Anyway, you may think “ok, let’s use this thing then”. And here comes the even more fun part. There is no tool in gdm nor in accountsservice to do that. How comes? They moved a functionality somewhere else, dropped compatibility and killed its usefulness completely? Hello? Is there anybody at GNOME?

Creating a custom configuration file is not working, due to a bug in GDM/AccountsService, which always resets the default xsession at every boot. Doing the whole thing through dbus at boot time is just ridiculous and kills the performance so bad. Now you may wonder how distros tried to cope with it. The answer is right there in the open: GNOME Bugzilla. Oh, look, it’s yet another rotting bug from 2009.

WTF GNOME guys? Are you done breaking stuff? (don’t get me started with notification-daemon…). Sick of all this.

Entropy API tutorial #2: calculating dependencies

After having introduced you how to match a package inside Entropy Client repositories. Let’s see how to calculate install dependencies in order to prepare the installation on the live system. As usual, Python code will follow.
Let’s say we want to install two packages: media-sound/audacious and app-office/libreoffice. How do we build up an install schedule?
First of all we need to match the two packages against the available repositories and build up a list of package matches.

from entropy.client.interfaces import Client
entropy_client = Client()
package_matches = []
for dep in (“media-sound/audacious”, “app-office/libreoffice”):
    pkg_id, repo_id = entropy_client.atom_match(dep)
    if pkg_id != -1:
        package_matches.append((pkg_id, repo_id))

Now that we filled package_matches, we need to ask Entropy to calculate the install queue (or schedule):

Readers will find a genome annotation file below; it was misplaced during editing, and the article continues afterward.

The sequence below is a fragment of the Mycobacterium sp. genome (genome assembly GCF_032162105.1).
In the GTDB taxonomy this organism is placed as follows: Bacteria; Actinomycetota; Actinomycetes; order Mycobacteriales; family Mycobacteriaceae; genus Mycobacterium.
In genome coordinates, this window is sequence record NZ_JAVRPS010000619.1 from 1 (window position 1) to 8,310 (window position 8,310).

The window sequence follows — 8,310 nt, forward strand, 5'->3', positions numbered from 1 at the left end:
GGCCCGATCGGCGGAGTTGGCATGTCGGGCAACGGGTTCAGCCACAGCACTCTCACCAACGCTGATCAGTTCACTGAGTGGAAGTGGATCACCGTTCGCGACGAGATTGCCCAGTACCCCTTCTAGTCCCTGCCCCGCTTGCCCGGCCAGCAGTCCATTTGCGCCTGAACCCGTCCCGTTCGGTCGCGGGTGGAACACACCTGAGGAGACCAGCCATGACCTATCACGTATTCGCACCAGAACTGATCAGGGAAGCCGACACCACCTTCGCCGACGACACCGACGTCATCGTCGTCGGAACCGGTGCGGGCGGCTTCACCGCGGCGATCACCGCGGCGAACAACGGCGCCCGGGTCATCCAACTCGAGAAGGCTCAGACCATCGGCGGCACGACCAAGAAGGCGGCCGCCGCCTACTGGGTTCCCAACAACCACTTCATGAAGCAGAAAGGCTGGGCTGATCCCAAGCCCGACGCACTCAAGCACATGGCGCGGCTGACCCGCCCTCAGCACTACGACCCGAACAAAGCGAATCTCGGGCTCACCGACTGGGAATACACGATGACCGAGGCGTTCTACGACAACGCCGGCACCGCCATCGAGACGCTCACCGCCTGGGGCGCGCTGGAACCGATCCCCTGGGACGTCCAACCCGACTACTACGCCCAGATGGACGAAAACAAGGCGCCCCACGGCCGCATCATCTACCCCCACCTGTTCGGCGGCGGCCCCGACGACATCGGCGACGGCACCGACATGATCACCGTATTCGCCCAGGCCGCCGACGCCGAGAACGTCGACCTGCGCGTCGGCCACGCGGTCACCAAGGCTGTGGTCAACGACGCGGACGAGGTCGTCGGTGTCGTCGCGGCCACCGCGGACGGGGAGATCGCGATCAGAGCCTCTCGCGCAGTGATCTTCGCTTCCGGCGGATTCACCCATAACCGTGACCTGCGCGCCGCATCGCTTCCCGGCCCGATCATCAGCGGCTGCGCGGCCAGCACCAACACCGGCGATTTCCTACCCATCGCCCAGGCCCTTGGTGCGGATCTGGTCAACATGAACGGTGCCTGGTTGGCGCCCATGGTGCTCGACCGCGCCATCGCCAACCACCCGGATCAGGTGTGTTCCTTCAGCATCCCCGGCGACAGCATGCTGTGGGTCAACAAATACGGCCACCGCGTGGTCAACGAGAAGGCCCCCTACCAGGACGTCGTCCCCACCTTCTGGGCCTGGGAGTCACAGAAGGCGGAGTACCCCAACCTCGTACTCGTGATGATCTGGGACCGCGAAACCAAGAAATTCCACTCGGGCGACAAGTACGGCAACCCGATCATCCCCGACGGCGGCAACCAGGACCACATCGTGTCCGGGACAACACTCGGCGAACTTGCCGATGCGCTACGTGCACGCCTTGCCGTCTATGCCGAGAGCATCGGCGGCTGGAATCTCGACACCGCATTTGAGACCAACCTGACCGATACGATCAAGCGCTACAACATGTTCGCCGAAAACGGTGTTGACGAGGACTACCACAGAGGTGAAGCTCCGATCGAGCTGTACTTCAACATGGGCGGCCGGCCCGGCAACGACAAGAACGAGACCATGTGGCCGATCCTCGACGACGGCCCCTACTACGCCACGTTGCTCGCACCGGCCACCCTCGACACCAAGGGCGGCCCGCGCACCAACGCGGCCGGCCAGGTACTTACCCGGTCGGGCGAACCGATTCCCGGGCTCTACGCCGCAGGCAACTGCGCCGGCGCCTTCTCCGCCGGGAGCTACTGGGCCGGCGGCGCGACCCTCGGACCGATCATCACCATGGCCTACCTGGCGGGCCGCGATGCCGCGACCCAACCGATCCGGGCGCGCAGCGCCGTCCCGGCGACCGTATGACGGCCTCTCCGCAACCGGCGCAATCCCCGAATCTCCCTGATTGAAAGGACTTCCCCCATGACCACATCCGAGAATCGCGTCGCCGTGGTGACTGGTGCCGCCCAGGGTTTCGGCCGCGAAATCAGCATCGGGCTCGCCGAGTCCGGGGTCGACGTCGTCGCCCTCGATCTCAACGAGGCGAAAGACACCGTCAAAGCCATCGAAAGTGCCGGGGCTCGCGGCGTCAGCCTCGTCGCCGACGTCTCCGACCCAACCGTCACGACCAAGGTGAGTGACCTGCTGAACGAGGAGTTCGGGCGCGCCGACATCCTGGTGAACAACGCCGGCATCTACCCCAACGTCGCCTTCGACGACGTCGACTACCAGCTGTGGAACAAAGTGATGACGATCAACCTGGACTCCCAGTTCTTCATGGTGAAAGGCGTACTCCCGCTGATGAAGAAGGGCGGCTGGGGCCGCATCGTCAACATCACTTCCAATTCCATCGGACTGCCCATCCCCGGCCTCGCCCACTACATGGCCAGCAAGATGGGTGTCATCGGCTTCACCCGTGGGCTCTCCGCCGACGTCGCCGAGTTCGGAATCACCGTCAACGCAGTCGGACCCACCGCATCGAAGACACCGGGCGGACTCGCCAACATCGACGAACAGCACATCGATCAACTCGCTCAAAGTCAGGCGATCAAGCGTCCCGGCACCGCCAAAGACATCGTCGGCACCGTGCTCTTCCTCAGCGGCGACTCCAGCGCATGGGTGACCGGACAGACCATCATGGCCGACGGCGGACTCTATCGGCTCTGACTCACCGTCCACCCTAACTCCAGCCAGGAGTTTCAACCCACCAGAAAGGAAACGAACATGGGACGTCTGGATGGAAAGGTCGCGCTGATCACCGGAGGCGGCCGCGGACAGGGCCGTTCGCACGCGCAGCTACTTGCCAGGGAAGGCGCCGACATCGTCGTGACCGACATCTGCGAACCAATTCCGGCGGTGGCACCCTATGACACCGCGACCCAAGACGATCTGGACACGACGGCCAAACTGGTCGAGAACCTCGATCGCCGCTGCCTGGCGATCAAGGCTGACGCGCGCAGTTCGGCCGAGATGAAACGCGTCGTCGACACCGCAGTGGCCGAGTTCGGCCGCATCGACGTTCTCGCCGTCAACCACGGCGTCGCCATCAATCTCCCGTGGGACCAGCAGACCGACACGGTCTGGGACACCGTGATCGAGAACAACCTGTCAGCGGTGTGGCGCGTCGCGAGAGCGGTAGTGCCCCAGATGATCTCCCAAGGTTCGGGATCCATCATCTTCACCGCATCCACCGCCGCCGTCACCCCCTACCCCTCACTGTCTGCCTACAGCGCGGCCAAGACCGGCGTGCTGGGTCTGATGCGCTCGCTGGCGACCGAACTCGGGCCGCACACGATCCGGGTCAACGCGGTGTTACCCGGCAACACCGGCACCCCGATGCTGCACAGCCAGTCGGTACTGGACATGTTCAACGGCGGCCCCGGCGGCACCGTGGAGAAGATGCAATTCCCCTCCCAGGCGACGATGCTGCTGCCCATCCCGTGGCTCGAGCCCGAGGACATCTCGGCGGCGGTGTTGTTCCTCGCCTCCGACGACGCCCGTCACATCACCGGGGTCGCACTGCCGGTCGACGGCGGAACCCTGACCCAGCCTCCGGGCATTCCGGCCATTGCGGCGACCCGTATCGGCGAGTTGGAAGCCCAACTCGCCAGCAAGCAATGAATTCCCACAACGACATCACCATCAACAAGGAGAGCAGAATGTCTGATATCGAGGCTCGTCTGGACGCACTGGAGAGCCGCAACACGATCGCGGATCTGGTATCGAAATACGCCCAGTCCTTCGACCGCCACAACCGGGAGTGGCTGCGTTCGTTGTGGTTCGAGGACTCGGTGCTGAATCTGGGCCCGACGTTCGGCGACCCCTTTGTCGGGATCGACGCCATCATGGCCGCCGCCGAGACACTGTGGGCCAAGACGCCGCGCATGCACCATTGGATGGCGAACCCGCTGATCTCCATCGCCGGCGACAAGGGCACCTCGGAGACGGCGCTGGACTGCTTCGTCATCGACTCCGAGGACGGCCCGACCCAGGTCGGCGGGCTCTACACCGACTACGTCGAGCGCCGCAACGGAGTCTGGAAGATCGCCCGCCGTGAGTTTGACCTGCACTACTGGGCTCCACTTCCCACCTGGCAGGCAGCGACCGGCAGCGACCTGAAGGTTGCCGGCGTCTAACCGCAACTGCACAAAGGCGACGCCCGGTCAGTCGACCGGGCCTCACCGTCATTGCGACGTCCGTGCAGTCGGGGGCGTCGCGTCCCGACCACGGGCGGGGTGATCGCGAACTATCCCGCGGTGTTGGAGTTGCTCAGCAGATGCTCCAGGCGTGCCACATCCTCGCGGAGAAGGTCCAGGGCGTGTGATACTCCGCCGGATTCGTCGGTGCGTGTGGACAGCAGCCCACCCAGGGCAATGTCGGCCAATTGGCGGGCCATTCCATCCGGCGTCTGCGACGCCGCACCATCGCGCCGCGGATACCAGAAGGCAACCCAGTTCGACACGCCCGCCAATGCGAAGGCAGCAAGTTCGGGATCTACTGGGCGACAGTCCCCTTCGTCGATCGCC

install_queue, conflicts_queue, exit_st = \
    entropy_client.get_install_queue(package_matches, False, False)
if exit_st == 0:
    print(“This is the queue:”)
    for pkg_id, repo_id in install_queue:
        repo = entropy_client.open_repository(repo_id)
        print(repo.retrieveAtom(pkg_id))
elif exit_st == -2:
    print(“conflicts detected in the queue:”)
    print(“, “.join(install_queue))
elif exit_st == -3:
    print(“dependencies not found:”)
    print(“, “.join(install_queue))
else:
    print(“unknown error”)
entropy_client.shutdown()

“conflicts_queue” represents a list of package identifiers coming from the installed packages repository that should be removed. This is purely informative, since anything listed there will be removed automatically upon package install, during the execution of the schedule (not yet covered).
The core code is just about 3 lines, the rest is error checking. I’ll show you how to actually install a schedule in the next “quick&dirty” tutorial.

Entropy API tutorial #1: package matching

Entropy is written in pure Python. So here I’m going to introduce you a Python script that uses Entropy Client API to match a package through the available repositories. Entropy architecture is divided into three main chunks, Client, Server, Services. You can have a look at the full Entropy API here. You can type the following commands into a Python shell directly (open a terminal and type “python”) or save it all onto a .py file.

from entropy.client.interfaces import Client
entropy_client = Client()
# replace “sys-libs/zlib” string with your target package
pkg_id, repository_id = entropy_client.atom_match(“sys-libs/zlib”)
if pkg_id != -1:
    repo = entropy_client.open_repository(repository_id)
    print(repo.retrieveAtom(pkg_id))
entropy_client.shutdown()

So simple.

Amazon EC2, kernels and S3-backed images

Some time ago I started playing with Amazon EC2 (I love working at lightstreamer.com) trying to get Sabayon running in there as part of the process of learning how to make EC2-ready images. It ended up being relatively easy and the changes required have been integrated into our beloved distribution and upstreamed to Gentoo (genkernel.git), even thanks to Rich and his guidance through the platform via G+.

So, for S3-backed AMIs (the Amazon Machine Images), what is required is a Xen domU kernel inside a simple ext3/4 (or another filesystem supported by Amazon) filesystem image. Sounds easy isn’t it?

Since I wanted to provide pre-made kernel binaries through Entropy, the very first thing to do was to make genkernel able to compile Xen-based kernels. Due to build system interface changes, you cannot just “make bzImage”, the same target doesn’t actually exist. So, I jumped in and fixed genkernel in a way that is possible to override the build target for the kernel image through –kernel-target=.